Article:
Samir’s Selection 03/15/2015 (a.m.)

  • tags: BladeRunner filmreview culture scifi future 1980s humanity style dystopia imagination

    • In Blade Runner, as in all science-fiction, the “future” is a style. Here that style is part film noir and part Gary Numan. The 40s influence is everywhere: in Rachael’s Joan-Crawford shoulder pads, the striped shadows cast by Venetian blinds, the atmosphere of defeat. It’s not just noir, Ridley Scott also taps into 70s cop shows and movies that themselves tapped into nostalgic style, with their yearning jazz and their sad apartments; Deckard even visits a strip joint as all TV detectives must. The movie remains one of the most visually stunning in cinema history. It plots a planet of perpetual night, a landscape of shadows, rain and reflected neon (shone on windows or the eye) in a world not built to a human scale; there, the skyscrapers dwarf us like the pyramids. High above the Philip Marlowe world, hover cars swoop and dirigible billboards float by. More dated now than its hard-boiled lustre is the movie’s equal and opposite involvement in modish early 80s dreams; the soundtrack by Vangelis was up-to-the-minute, while the replicants dress like extras in a Billy Idol video, a post-punk, synth-pop costume party. However, it is noir romanticism that wins out, gifting the film with its forlorn Californian loneliness.
    • It is a starkly empty film, preoccupied as it is with the thought that people themselves might be hollow.
    • Though some still doubt, it seems clear that Deckard is indeed a replicant, his imaginings and memories downloaded from some database, his life as transitory as that of his victims. However, as we watch Blade Runner, Deckard doesn’t feel like a replicant; he is dour and unengaged, but lacks his victims’ detached innocence, their staccato puzzlement at their own untrained feelings. The antithesis of the scowling Ford, Hauer’s Roy is a sinister smiler, or someone whose face falls at the brush of an unassimilable emotion.
    • one of the good guesses Blade Runner made about the future is that it would not be governments, but corporations who would really run things.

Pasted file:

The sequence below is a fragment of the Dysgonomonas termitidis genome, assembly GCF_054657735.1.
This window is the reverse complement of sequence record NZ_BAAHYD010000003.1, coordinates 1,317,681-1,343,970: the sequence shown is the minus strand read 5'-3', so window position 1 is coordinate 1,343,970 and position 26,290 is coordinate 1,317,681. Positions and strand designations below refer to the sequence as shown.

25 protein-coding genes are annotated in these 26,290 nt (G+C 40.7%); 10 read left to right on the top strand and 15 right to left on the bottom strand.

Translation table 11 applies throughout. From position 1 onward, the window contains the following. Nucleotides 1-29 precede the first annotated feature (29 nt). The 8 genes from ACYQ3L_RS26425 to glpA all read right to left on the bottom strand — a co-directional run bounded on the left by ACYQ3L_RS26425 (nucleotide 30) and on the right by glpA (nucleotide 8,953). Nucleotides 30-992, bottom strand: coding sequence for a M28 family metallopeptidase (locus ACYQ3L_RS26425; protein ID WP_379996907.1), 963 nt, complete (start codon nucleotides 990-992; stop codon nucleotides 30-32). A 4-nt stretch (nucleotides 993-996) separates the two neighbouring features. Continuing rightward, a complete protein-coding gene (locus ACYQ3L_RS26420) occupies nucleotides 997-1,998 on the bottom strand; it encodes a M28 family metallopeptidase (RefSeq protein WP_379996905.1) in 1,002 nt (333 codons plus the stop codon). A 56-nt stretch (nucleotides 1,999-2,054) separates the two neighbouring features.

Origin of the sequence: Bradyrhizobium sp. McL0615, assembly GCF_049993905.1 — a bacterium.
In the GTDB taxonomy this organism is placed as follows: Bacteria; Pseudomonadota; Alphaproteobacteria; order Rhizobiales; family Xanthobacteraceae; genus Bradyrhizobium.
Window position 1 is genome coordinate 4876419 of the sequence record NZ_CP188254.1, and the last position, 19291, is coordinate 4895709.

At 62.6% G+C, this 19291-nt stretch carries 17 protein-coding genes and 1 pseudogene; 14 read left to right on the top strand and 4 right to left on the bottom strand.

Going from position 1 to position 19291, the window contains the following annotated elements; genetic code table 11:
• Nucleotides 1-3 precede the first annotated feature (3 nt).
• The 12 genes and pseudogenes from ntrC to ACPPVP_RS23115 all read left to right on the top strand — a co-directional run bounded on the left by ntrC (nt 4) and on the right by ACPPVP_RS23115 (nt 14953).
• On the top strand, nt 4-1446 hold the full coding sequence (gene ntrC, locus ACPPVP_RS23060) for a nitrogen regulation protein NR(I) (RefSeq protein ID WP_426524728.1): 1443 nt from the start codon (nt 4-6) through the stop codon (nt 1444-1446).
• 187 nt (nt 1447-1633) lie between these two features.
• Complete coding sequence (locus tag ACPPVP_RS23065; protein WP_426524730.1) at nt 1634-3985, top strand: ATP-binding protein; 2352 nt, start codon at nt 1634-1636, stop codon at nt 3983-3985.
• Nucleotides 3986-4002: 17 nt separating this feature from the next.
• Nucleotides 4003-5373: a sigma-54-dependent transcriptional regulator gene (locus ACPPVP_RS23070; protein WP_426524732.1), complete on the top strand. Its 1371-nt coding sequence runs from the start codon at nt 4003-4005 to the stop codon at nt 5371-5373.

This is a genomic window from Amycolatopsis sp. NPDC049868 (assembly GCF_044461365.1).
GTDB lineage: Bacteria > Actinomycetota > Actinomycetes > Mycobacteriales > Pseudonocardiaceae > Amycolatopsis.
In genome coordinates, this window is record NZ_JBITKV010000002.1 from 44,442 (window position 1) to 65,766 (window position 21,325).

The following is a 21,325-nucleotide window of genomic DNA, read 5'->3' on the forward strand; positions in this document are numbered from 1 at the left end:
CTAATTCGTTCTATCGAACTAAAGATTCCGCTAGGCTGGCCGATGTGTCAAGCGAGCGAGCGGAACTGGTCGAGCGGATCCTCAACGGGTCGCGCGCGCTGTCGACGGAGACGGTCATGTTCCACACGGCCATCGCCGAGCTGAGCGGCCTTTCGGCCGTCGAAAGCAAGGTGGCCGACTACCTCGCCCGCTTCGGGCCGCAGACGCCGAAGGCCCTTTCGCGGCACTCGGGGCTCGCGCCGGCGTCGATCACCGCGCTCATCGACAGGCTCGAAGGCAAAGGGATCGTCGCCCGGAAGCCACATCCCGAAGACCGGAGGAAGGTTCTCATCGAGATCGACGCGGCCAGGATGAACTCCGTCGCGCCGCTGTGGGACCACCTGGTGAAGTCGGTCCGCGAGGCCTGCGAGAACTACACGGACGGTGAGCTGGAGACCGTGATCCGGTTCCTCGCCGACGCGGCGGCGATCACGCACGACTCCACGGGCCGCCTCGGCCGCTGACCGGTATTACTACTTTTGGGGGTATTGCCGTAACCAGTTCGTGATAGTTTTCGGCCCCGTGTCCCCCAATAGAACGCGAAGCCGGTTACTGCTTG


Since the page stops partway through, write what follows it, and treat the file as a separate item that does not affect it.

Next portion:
• Indebtedness to commercial power depersonalises the people in this film: more even than dispensable workers, the replicants are not makers of the product, they are the product; otherwise Deckard is a man scoured out by being a functionary on behalf of what he himself names “the business”.
    • Against this dehumanisation, first the replicants and then Deckard strive to create ways that will restore the personal to their lives. Leon attempts to do so by clinging to photographs; one of the key things that Ridley Scott brings to Philip K Dick’s story is an attention to film itself, and to how it makes meaning for us. Leon’s sentimental snapshots are lit like the paintings of Edward Hopper, though in them the human figures are almost absent, obscured by gloom, hidden in mirrors. Film would hold on to such fugitive moments, screening remembrance for us. Otherwise memories are lost, as Roy tell us, “like tears in rain”; but are his memories real or artificially implanted ones? Are the photographs that decorate Deckard’s piano authentic or fake?
    • For much of the film, Deckard refuses to identify himself with his prey; after all, that might make him no better than an organic machine. Yet throughout, the replicants are busy trying to make him feel as they feel, to share the unnerving experience of “living in fear”.
    • Roy’s life closes with an act of pity, one that raises him morally over the commercial institutions that would kill him. If Deckard cannot see himself in the other, Roy can. The white dove that implausibly flies up from Roy at the moment of his death perhaps stretches belief with its symbolism; but for me at least the movie has earned that moment, suggesting that in the replicant, as in the replicated technology of film itself, there remains a place for something human.

Posted from Diigo. The rest of my favorite links are here.

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